Reverse Computing will
shape the future. There are innumerous
possibilities that will be derived from the innovation(s)
that enable reverse computing such as energy savings and unlimited processing power in embedded devices.
Reverse Computing (RC) presents a dominant paradigm for
the success of future computation machines.
RC is a technical science that enables a Turing machine (TM) to recreate an input
from an output as this TM conserves information.
circumvention of size and speed constraints of modern processors
as imposed by miniaturisation of transistors.
high speeds of computation, processors squeeze ever decreasing sizes of transistors
and parallel designs of boolean logic gates within a chip. Augmented by extraordinary
feats of engineering, modern processors achieved smaller sizes, advanced
thermal design and enhanced processing speeds.
Moore’s law states that the size of transistors double every two years which
translates into higher speed, performance and decrease in prices.
While this is true for the last 60 years, the processor industry is fast
approaching towards a point where the miniaturisation is not yielding a technical
advantage in terms of pricing, speed or energy efficiency.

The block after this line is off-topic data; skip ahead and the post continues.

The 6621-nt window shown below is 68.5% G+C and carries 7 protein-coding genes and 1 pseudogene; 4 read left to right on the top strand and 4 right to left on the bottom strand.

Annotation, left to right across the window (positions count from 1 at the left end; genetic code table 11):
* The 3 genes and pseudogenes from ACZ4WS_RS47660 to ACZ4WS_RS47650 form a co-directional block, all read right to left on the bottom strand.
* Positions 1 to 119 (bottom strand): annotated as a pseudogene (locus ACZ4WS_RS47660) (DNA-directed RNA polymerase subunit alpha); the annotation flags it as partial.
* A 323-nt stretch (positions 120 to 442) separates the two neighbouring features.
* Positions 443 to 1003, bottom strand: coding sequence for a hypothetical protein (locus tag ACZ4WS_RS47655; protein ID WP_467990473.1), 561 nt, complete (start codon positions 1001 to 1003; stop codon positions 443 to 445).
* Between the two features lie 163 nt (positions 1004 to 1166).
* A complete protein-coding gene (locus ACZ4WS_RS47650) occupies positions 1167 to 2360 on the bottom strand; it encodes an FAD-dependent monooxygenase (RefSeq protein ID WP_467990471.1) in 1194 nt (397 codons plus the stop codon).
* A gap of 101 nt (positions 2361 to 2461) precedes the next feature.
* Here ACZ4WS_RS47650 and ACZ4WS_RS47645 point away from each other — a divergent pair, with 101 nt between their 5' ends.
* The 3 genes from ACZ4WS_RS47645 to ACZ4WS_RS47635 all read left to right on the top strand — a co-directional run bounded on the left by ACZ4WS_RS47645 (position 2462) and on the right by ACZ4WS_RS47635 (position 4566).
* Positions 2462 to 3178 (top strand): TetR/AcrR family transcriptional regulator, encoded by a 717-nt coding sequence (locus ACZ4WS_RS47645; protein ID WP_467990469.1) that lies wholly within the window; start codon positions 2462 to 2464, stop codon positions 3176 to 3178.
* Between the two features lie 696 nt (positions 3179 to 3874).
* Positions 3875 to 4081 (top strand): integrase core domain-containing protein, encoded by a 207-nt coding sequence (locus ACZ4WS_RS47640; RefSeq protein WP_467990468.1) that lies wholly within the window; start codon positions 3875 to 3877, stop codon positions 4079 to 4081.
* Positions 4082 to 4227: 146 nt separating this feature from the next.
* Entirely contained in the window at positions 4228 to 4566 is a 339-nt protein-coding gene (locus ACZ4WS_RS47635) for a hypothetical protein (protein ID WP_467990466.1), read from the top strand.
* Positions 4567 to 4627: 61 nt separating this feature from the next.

Since modern computing devices are fast approaching the limits of intrinsic
energy efficiency. The physical limitation of small transistors
has stagnated the industry and forced the manufactures to apply temporary solutions
such as, multiple cores in an attempt to enhance speed.
Multicore architectures have created a fabulous solution, albeit, temporary.
The multi-core does not represent a jump in processing speed but enhances the capability of a
processor to initiate parallel tasks.
The restrictions arise due to the process deployed by conventional computing devices to
processes information. Conventional processors deploy conventional logic gates that destroy
the previous output on every clock cycle. In other words, when the processor has to create
new data is destroys the old or previous output. Combining this with the law of energy
(that it can neither be created nor destroyed) the resulting loss of previous output generates heat.
Hence, the tighter the transistors are packed, the larger is the heat produced with every tick of
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